An Extremist GOP Opponent Means Michigan's Governor Whitmer May Win Despite Rank Hypocrisy
Ranked Choice Voting would fix the perverse incentives in the primary process that is generating uncompetitive Republican candidates
Tudor Dixon, Michigan’s Republican gubernatorial candidate, has narrowed the polling lead that Governor Gretchen Whitmer enjoyed in the run up to the November elections. But the odds are that Whitmer will still win. That, to put it mildly, is stunning given that inflation is raging on a Democratic president’s watch, Michigan’s post-Covid job recovery is abysmal and Whitmer has displayed rank hypocrisy on Covid the likes of which brought down the government of British Prime Minister Boris Johnson.
But if Whitmer seems to be paying little political price, it’s because Dixon is a hard-right candidate who can’t attract mainstream voters. That the GOP failed to pick a more competitive candidate is in large part due to perverse incentives in the conventional primary process that deserve to be addressed.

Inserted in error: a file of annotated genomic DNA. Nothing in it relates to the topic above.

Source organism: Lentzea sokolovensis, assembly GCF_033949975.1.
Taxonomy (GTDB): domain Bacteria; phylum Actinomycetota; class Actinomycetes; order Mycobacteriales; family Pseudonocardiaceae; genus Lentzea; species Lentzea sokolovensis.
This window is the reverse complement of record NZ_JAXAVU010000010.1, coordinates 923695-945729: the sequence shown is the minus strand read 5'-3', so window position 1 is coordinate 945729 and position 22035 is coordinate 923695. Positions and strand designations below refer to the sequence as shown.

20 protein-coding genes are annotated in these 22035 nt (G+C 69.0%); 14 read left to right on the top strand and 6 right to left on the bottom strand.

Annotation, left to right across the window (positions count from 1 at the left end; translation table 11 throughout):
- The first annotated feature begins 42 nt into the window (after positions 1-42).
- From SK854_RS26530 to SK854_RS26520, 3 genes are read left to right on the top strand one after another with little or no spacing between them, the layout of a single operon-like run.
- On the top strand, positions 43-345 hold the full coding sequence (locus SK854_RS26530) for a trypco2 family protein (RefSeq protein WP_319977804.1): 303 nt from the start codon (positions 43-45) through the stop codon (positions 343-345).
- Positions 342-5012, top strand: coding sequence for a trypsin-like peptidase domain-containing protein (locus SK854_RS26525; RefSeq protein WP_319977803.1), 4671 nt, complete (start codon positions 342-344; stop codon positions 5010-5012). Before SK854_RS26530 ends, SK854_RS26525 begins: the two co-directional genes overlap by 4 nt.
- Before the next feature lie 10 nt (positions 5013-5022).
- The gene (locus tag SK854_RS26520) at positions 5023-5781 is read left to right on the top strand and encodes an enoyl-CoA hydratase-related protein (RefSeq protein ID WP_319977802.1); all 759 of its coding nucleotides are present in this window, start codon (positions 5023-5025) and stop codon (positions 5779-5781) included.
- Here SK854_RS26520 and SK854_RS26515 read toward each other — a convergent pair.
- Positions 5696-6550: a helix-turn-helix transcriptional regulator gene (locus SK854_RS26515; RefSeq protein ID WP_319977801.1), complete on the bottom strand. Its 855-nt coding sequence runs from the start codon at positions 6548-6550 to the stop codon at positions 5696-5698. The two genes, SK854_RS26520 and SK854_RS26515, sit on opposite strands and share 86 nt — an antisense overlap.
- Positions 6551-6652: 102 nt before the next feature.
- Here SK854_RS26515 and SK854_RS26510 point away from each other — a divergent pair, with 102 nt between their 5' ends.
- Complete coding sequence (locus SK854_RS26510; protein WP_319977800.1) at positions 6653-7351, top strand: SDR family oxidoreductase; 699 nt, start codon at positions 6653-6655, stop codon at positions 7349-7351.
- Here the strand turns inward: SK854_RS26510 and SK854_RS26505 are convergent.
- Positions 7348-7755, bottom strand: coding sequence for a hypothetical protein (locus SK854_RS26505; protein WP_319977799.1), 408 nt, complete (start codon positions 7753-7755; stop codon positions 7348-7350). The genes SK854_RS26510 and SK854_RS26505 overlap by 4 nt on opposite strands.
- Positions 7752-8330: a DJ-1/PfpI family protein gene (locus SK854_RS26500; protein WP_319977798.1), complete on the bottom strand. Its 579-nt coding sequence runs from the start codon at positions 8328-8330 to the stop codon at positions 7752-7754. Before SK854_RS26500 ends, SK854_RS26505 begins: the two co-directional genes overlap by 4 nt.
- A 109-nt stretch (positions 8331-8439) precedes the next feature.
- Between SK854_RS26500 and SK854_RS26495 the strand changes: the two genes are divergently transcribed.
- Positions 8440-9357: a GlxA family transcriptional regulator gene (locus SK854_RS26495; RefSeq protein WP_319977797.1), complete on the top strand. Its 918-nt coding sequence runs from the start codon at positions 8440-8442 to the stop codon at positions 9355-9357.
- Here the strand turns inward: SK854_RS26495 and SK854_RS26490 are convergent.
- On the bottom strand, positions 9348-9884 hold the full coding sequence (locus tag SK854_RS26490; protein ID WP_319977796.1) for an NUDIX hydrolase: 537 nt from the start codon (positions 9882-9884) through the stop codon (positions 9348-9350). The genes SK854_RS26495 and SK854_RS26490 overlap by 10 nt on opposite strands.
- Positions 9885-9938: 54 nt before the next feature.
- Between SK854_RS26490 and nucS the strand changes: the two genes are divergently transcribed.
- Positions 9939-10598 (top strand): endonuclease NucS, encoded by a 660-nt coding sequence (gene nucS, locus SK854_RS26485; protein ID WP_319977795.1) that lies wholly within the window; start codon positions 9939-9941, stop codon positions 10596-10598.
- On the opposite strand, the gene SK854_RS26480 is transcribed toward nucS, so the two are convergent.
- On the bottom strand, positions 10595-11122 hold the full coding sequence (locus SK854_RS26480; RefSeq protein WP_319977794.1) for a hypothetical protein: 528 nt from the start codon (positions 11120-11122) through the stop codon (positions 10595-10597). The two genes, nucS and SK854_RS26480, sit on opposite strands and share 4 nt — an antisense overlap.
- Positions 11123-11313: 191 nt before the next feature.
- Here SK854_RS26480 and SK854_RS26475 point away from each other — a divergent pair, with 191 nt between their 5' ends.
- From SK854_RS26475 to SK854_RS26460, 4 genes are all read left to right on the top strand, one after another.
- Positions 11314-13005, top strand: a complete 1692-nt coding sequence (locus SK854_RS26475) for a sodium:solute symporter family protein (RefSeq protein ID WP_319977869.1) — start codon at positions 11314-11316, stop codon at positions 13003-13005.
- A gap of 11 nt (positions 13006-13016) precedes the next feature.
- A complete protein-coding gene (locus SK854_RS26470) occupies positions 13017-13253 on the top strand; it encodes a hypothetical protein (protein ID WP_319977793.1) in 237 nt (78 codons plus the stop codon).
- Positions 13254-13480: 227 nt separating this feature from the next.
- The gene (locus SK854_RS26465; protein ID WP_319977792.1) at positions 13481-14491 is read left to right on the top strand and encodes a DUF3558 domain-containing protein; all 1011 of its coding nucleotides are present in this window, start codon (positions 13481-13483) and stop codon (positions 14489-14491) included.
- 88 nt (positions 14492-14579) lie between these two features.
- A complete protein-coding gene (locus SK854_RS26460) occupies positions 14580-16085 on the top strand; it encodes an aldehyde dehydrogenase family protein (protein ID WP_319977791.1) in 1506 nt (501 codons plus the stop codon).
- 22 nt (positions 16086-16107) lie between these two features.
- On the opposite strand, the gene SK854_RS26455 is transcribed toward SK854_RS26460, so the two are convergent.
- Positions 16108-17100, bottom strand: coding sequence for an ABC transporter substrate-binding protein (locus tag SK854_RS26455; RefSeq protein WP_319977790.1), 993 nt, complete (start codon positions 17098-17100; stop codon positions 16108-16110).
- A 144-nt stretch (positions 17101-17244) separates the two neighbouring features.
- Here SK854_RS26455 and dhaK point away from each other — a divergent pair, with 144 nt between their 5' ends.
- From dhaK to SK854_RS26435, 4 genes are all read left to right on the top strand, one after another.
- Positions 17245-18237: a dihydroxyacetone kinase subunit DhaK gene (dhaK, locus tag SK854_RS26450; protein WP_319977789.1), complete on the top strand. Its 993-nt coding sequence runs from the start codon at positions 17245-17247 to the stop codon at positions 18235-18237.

It’s true that Michigan voters have not booted out an incumbent governor in 32 years. But Whitmer has some pretty big baggage that should have made the election closer.
The nonpartisan Cato Institute’s biennial governor’s 2022 fiscal report card gave Whitmer her second consecutive “F”, thanks to her tax-and-spend policies. Her 2018 campaign promised not to raise gas taxes. Yet that is among the first things she tried to do, backing off only after a public outcry. She pledged to eliminate a highly unpopular tax that her Republican predecessor imposed on senior pensions—only to forget about it until she was up for re-election. Ditto for fixing the “damn roads”—long a top concern for residents, ahead even of crime and education.
And then there was her conduct during COVID. Whitmer did a good job directing resources to frontline responders, but put in place among the nation’s most arbitrary shelter-in-place executive orders. As neighboring states relaxed restrictions on non-essential businesses, she classified even more businesses as non-essential. Big-box stores couldn’t sell paint—that was “non-essential”—but lottery tickets whose taxes fund K-12 were allowed. Travel to vacation homes was banned; families who didn’t share the same dwelling (like partners who don’t live together) were barred from seeing each other; and large gatherings prohibited. Violators faced $1,000 fines and even jail time.